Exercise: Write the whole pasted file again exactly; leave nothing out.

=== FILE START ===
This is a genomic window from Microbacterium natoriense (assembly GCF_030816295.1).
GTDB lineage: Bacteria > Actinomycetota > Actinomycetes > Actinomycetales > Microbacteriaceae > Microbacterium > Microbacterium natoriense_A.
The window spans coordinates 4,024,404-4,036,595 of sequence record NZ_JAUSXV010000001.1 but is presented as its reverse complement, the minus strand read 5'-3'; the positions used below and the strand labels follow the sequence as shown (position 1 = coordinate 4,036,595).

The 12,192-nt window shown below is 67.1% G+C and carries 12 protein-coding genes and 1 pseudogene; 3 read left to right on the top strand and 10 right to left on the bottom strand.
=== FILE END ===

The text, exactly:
This is a genomic window from Microbacterium natoriense (assembly GCF_030816295.1).
GTDB lineage: Bacteria > Actinomycetota > Actinomycetes > Actinomycetales > Microbacteriaceae > Microbacterium > Microbacterium natoriense_A.
The window spans coordinates 4,024,404-4,036,595 of sequence record NZ_JAUSXV010000001.1 but is presented as its reverse complement, the minus strand read 5'-3'; the positions used below and the strand labels follow the sequence as shown (position 1 = coordinate 4,036,595).

The 12,192-nt window shown below is 67.1% G+C and carries 12 protein-coding genes and 1 pseudogene; 3 read left to right on the top strand and 10 right to left on the bottom strand.